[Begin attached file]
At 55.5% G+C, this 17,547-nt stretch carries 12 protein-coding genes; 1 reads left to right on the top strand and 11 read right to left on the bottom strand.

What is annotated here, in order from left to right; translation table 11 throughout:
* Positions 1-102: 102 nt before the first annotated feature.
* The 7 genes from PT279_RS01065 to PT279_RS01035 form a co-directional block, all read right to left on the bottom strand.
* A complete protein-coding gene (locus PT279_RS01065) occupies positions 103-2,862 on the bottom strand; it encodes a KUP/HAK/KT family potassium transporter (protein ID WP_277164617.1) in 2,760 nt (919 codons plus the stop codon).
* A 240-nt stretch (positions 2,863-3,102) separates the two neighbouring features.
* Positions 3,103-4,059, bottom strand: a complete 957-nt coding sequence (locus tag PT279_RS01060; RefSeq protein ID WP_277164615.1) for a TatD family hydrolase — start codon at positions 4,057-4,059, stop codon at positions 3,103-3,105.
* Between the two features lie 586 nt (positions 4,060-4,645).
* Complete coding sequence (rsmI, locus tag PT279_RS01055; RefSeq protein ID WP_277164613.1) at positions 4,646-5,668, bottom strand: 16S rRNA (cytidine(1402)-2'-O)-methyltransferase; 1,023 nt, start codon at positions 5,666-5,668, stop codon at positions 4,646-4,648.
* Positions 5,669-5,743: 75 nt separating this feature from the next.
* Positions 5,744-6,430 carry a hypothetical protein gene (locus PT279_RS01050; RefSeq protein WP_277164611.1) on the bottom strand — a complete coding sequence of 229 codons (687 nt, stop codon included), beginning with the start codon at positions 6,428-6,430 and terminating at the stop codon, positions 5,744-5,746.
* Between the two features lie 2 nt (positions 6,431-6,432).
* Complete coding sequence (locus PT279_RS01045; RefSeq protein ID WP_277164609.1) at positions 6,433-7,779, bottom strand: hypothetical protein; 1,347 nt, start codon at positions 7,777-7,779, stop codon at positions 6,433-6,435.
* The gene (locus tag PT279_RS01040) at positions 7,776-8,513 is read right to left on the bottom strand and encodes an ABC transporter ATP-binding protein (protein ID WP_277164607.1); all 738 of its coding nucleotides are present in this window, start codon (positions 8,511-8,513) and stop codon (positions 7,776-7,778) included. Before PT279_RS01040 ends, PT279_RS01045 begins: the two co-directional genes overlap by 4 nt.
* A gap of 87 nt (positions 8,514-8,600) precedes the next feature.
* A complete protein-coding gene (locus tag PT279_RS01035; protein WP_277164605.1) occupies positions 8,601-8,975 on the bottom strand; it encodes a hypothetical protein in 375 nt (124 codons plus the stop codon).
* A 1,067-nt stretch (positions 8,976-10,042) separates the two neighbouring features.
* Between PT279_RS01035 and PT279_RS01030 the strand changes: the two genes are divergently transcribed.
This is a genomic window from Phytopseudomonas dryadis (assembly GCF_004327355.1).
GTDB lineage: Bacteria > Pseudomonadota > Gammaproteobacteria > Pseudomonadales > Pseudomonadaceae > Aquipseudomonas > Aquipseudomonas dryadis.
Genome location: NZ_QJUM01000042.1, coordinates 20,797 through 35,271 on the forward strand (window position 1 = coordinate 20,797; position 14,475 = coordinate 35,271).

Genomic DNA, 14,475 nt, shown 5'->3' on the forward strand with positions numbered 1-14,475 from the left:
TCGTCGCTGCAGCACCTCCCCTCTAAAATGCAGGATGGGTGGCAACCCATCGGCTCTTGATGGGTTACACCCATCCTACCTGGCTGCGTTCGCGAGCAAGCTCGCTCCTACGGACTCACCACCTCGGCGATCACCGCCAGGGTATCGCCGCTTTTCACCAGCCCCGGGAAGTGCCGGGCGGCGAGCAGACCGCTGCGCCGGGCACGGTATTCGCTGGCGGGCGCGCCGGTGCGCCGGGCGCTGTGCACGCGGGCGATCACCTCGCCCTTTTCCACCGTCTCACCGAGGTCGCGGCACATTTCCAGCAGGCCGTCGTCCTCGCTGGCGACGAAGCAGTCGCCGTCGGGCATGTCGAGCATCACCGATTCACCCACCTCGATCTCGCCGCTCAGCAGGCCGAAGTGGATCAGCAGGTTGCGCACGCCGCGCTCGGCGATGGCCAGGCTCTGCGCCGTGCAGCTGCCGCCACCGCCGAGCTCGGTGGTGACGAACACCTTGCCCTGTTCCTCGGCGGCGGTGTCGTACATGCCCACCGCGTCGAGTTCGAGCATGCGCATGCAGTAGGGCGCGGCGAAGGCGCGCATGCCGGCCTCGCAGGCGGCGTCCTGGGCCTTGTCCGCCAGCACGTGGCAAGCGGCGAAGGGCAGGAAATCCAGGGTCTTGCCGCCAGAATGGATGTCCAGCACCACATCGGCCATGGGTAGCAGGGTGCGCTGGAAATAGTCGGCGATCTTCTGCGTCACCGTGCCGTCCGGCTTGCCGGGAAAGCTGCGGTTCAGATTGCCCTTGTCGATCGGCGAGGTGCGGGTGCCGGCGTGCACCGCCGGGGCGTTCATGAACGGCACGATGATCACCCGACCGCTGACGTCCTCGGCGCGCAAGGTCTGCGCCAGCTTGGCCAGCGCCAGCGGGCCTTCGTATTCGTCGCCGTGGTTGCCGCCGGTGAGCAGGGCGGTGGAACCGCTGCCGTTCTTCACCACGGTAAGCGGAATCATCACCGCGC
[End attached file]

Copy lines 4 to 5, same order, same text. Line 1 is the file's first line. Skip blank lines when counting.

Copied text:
* The 7 genes from PT279_RS01065 to PT279_RS01035 form a co-directional block, all read right to left on the bottom strand.
* A complete protein-coding gene (locus PT279_RS01065) occupies positions 103-2,862 on the bottom strand; it encodes a KUP/HAK/KT family potassium transporter (protein ID WP_277164617.1) in 2,760 nt (919 codons plus the stop codon).